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You need a room. They have space. New SLO program will make the match

Curious about homesharing? HomeShareSLO participants explain why it works for them

HomeShareSLO pairs senior citizens who have extra space with people who need to rent a room in San Luis Obispo County. In this submitted video, the organization explains what homesharing is and why it works.
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HomeShareSLO pairs senior citizens who have extra space with people who need to rent a room in San Luis Obispo County. In this submitted video, the organization explains what homesharing is and why it works.

Atascadero resident Henry Trosset is an 88-year-old retiree who worked for Pan-American World Airways for 30 years. Up until this summer, he felt lonely, living all by himself for four years in his rural North County home.

So he signed up for a new program called HomeShareSLO that matches those with an extra room in their homes with people looking for housing in a tight market.

So far, Trosset’s match with 72-year-old renter Janet Stanley has gelled wonderfully, she says. Stanley, a former San Diego hospital membership services manager, moved to the county to be closer to two children in Atascadero.

Sharing the same home since June, they’ve have settled into a comfortable roommate routine, chatting for hours.

“He’s a very interesting man,” Stanley said. “Our backgrounds are very different. He literally has been around the world, to so many places. He’s really fun to talk to. ”

How the program works

HomeShareSLO, established in 2016, consists of three staff members and eight advisory board members. They began taking clients in 2017.

The program serves to help isolated local residents, who may be looking for companionship or extra monthly income, connect with those looking for housing.

The service matches housemates by reviewing applications for ability to pay rent and homesharing compatibility. HomeShareSLO also conducts criminal background checks of applicants.

We hope to help serve a growing housing need. We’ve seen the model work in more than 60 organizations nationwide, but nothing like this was in place in SLO County.

Anne Wyatt, HomeShareSLO program coordinator

The housing is often rented at a below-market rate, on a month-to-month basis, typically ranging from $575 to $800 per month. Often comparable county rentals are $800 to $1,000 per month, and higher for studios and one-bedrooms, coordinators say.

The program currently is serving 10 people in five households but aims to boost that number to serve 200 people in 100 households within a few years.

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HomeShareSLO’s staff includes Anne Wyatt, program coordinator, left; Celeste Goyer, operations director, middle; and Stephanie Teaford, outreach coordinator, right. HomeShareSLO

“We hope to help serve a growing housing need,” said Anne Wyatt, the program coordinator. “We’ve seen the model work in more than 60 organizations nationwide, but nothing like this was in place in SLO County.”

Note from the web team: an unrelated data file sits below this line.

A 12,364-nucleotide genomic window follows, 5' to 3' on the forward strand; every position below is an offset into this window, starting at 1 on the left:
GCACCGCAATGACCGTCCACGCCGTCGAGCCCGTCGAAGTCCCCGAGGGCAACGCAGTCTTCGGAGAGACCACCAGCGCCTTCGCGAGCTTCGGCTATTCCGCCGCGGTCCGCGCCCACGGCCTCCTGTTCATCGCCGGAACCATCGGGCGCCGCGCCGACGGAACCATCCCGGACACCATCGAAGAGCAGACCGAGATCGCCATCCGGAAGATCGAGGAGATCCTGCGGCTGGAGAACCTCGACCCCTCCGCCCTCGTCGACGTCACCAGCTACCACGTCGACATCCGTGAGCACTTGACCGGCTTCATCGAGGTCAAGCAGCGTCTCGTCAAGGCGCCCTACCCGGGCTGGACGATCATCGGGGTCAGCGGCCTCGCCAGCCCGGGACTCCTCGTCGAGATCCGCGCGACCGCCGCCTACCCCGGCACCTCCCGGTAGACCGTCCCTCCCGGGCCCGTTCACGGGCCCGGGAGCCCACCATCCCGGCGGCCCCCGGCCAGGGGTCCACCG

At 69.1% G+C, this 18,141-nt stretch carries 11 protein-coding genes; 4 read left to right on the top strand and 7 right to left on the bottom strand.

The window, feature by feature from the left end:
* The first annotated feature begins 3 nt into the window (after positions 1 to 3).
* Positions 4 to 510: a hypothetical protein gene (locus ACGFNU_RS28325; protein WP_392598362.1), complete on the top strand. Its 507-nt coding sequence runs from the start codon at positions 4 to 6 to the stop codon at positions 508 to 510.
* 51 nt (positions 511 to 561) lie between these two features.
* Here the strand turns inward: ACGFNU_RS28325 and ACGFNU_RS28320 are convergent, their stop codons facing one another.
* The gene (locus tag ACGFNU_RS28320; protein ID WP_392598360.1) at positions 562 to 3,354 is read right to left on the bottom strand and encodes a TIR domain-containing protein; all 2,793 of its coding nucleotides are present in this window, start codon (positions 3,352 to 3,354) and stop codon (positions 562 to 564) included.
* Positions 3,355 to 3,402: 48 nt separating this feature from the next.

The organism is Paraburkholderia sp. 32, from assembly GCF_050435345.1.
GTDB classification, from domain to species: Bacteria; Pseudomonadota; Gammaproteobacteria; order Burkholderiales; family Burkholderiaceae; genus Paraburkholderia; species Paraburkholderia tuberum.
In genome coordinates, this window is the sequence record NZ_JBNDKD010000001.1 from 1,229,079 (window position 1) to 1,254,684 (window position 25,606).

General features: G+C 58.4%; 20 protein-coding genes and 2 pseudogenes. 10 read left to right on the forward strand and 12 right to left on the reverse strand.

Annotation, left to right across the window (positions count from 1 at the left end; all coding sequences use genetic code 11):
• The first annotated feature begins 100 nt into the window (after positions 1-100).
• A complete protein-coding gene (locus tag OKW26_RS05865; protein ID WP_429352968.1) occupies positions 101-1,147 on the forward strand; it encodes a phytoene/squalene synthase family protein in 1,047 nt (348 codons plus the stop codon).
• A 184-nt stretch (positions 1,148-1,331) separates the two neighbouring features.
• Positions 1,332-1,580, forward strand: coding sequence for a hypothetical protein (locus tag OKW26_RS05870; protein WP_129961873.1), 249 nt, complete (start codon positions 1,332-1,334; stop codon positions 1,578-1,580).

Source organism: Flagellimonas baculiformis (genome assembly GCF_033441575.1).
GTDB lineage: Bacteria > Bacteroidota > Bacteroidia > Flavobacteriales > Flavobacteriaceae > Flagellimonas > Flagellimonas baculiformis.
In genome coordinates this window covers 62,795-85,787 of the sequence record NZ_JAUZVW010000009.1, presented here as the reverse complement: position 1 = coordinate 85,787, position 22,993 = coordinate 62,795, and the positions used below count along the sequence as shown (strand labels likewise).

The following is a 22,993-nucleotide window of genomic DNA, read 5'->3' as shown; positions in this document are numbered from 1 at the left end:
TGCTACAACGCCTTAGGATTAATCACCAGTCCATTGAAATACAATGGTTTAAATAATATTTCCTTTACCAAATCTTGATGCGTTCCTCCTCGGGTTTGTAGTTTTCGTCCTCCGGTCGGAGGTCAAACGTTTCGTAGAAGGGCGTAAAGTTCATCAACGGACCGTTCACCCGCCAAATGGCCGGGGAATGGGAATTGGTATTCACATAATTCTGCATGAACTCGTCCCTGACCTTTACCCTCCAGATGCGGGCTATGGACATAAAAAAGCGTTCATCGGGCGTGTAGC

An unmet need

Wyatt said the organization’s research shows that 11,000 single seniors live in the county, including about 7,700 women. Wyatt said about 2,000 of them are “overhoused,” meaning they have at least one extra bedroom.

Most seniors take in between around $1,000 to $1,500 per month in Social Security income, which can make for tight budgets without other supplementary income.

Home seekers must pay a $100 application fee, and home providers are required to give the organization the first month’s rent as program fees.

HomeShareSLO coordinators have visited senior centers around the county to spread the word. Celeste Goyer, HomeShareSLO’s operations director, said the program provides the comfort of helping people find safe, suitable matches. They review criteria that includes whether participants have pets, smoke, and prefer more privacy or companionship.

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Morro Bay housemates Diann Adams and Betty Norgord sign HomeShareSLO’s “Living Together Agreement” with Celeste Goyer, left, the organization’s operations director. Stephanie Teaford

“Less than half of our clients have ever shared a home with a nonfamily member,” Goyer said. “Many aren’t online. They can’t go to Craigslist and list a room. So what we do is help them find appropriate housemates.”

Some of the matches place seniors with younger tenants, or retirees with working people.

Beth Wallace, 66, a Grover Beach homeowner, is a retired social services worker. Through the program, she rents out her home to Nancy Gerdes, a 59-year-old working drug and alcohol counselor. Wallace has a chihuahua, and Gerdes has two desert tortoises.

“I’m kind of a loner, so I have the house to myself during the day when she’s working, so that works out well,” Wallace said. “But we do enjoy each other’s company. At the end of the day, we’ll sit down and talk about what was good and what was bad. That’s a really nice way to connect.”

For more information about the program, go to homeshareslo.org or call 215-5474.

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Find out more

On Thursday at 1:30 pm, HomeShareSLO and SLO Village will be co-hosting a free informational tea gathering at the SLO Senior Center at 1445 Santa Rosa St. “Community Connections for Aging in Place” will feature patient advocate Linda Beck speaking on “Extending Elder Independence” with lots of practical tips and resources for seniors and their families — followed by a panel discussion with the founders of HomeShareSLO and SLO Village. Tea and refreshments will be served.

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